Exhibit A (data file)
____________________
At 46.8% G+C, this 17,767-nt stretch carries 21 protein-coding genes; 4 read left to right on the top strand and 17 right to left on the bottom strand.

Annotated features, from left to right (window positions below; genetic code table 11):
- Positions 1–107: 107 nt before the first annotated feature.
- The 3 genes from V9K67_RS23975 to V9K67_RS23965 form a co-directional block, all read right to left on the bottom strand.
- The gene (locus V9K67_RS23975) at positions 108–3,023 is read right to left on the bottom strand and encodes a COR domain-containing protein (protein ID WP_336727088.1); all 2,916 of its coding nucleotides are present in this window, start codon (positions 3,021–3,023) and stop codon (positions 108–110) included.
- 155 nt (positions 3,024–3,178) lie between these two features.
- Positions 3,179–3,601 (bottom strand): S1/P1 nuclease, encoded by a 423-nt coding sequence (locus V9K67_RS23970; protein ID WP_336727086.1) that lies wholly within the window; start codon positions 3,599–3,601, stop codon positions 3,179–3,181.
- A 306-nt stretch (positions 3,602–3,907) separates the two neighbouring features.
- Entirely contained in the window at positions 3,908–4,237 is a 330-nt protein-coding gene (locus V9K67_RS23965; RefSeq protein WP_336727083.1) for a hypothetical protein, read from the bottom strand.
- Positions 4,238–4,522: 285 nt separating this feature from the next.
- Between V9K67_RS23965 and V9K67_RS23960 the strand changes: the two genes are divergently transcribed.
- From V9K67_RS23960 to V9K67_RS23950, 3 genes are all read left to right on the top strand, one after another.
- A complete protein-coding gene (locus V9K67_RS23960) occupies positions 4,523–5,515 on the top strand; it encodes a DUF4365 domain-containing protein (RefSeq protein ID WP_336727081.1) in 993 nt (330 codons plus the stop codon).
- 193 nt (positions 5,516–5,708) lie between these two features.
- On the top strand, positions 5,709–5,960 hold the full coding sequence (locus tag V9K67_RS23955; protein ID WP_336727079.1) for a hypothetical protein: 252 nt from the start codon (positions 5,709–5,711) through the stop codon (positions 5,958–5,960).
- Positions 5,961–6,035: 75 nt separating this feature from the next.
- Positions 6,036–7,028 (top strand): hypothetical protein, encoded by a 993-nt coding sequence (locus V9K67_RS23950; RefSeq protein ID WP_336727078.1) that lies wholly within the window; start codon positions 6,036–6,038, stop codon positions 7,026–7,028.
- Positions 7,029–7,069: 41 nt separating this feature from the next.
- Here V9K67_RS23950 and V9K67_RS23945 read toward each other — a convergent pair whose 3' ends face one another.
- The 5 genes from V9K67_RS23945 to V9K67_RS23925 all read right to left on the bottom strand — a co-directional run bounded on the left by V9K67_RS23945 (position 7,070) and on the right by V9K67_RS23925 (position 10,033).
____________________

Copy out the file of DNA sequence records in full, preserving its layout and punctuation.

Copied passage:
At 46.8% G+C, this 17,767-nt stretch carries 21 protein-coding genes; 4 read left to right on the top strand and 17 right to left on the bottom strand.

Annotated features, from left to right (window positions below; genetic code table 11):
- Positions 1–107: 107 nt before the first annotated feature.
- The 3 genes from V9K67_RS23975 to V9K67_RS23965 form a co-directional block, all read right to left on the bottom strand.
- The gene (locus V9K67_RS23975) at positions 108–3,023 is read right to left on the bottom strand and encodes a COR domain-containing protein (protein ID WP_336727088.1); all 2,916 of its coding nucleotides are present in this window, start codon (positions 3,021–3,023) and stop codon (positions 108–110) included.
- 155 nt (positions 3,024–3,178) lie between these two features.
- Positions 3,179–3,601 (bottom strand): S1/P1 nuclease, encoded by a 423-nt coding sequence (locus V9K67_RS23970; protein ID WP_336727086.1) that lies wholly within the window; start codon positions 3,599–3,601, stop codon positions 3,179–3,181.
- A 306-nt stretch (positions 3,602–3,907) separates the two neighbouring features.
- Entirely contained in the window at positions 3,908–4,237 is a 330-nt protein-coding gene (locus V9K67_RS23965; RefSeq protein WP_336727083.1) for a hypothetical protein, read from the bottom strand.
- Positions 4,238–4,522: 285 nt separating this feature from the next.
- Between V9K67_RS23965 and V9K67_RS23960 the strand changes: the two genes are divergently transcribed.
- From V9K67_RS23960 to V9K67_RS23950, 3 genes are all read left to right on the top strand, one after another.
- A complete protein-coding gene (locus V9K67_RS23960) occupies positions 4,523–5,515 on the top strand; it encodes a DUF4365 domain-containing protein (RefSeq protein ID WP_336727081.1) in 993 nt (330 codons plus the stop codon).
- 193 nt (positions 5,516–5,708) lie between these two features.
- On the top strand, positions 5,709–5,960 hold the full coding sequence (locus tag V9K67_RS23955; protein ID WP_336727079.1) for a hypothetical protein: 252 nt from the start codon (positions 5,709–5,711) through the stop codon (positions 5,958–5,960).
- Positions 5,961–6,035: 75 nt separating this feature from the next.
- Positions 6,036–7,028 (top strand): hypothetical protein, encoded by a 993-nt coding sequence (locus V9K67_RS23950; RefSeq protein ID WP_336727078.1) that lies wholly within the window; start codon positions 6,036–6,038, stop codon positions 7,026–7,028.
- Positions 7,029–7,069: 41 nt separating this feature from the next.
- Here V9K67_RS23950 and V9K67_RS23945 read toward each other — a convergent pair whose 3' ends face one another.
- The 5 genes from V9K67_RS23945 to V9K67_RS23925 all read right to left on the bottom strand — a co-directional run bounded on the left by V9K67_RS23945 (position 7,070) and on the right by V9K67_RS23925 (position 10,033).